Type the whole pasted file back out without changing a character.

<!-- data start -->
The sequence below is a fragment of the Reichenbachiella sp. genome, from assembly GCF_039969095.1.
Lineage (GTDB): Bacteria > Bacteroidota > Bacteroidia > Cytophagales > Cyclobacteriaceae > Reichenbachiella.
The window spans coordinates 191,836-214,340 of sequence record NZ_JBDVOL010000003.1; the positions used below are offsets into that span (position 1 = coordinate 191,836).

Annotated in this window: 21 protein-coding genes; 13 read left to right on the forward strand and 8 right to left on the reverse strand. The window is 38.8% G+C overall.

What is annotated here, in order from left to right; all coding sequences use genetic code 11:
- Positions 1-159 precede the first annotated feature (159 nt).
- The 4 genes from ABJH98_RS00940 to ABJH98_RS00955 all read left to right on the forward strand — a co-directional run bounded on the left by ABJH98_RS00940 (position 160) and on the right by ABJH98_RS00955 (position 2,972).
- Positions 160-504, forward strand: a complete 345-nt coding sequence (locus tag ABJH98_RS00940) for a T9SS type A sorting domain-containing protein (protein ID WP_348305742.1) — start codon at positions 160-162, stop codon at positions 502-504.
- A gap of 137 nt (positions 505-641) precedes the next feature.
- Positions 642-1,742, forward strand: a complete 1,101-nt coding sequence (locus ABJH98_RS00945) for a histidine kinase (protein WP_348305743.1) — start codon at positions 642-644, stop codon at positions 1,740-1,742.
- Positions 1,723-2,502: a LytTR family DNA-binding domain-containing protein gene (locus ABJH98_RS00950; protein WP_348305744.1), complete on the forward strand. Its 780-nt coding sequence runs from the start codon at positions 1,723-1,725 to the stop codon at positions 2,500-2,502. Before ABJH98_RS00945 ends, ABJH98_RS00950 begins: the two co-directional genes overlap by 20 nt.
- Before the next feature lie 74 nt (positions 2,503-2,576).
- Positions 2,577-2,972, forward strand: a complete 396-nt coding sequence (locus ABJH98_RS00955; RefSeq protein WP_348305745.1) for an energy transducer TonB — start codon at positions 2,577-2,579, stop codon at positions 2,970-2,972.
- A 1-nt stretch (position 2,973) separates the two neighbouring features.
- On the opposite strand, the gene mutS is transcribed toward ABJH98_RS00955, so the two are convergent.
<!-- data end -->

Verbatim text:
The sequence below is a fragment of the Reichenbachiella sp. genome, from assembly GCF_039969095.1.
Lineage (GTDB): Bacteria > Bacteroidota > Bacteroidia > Cytophagales > Cyclobacteriaceae > Reichenbachiella.
The window spans coordinates 191,836-214,340 of sequence record NZ_JBDVOL010000003.1; the positions used below are offsets into that span (position 1 = coordinate 191,836).

Annotated in this window: 21 protein-coding genes; 13 read left to right on the forward strand and 8 right to left on the reverse strand. The window is 38.8% G+C overall.

What is annotated here, in order from left to right; all coding sequences use genetic code 11:
- Positions 1-159 precede the first annotated feature (159 nt).
- The 4 genes from ABJH98_RS00940 to ABJH98_RS00955 all read left to right on the forward strand — a co-directional run bounded on the left by ABJH98_RS00940 (position 160) and on the right by ABJH98_RS00955 (position 2,972).
- Positions 160-504, forward strand: a complete 345-nt coding sequence (locus tag ABJH98_RS00940) for a T9SS type A sorting domain-containing protein (protein ID WP_348305742.1) — start codon at positions 160-162, stop codon at positions 502-504.
- A gap of 137 nt (positions 505-641) precedes the next feature.
- Positions 642-1,742, forward strand: a complete 1,101-nt coding sequence (locus ABJH98_RS00945) for a histidine kinase (protein WP_348305743.1) — start codon at positions 642-644, stop codon at positions 1,740-1,742.
- Positions 1,723-2,502: a LytTR family DNA-binding domain-containing protein gene (locus ABJH98_RS00950; protein WP_348305744.1), complete on the forward strand. Its 780-nt coding sequence runs from the start codon at positions 1,723-1,725 to the stop codon at positions 2,500-2,502. Before ABJH98_RS00945 ends, ABJH98_RS00950 begins: the two co-directional genes overlap by 20 nt.
- Before the next feature lie 74 nt (positions 2,503-2,576).
- Positions 2,577-2,972, forward strand: a complete 396-nt coding sequence (locus ABJH98_RS00955; RefSeq protein WP_348305745.1) for an energy transducer TonB — start codon at positions 2,577-2,579, stop codon at positions 2,970-2,972.
- A 1-nt stretch (position 2,973) separates the two neighbouring features.
- On the opposite strand, the gene mutS is transcribed toward ABJH98_RS00955, so the two are convergent.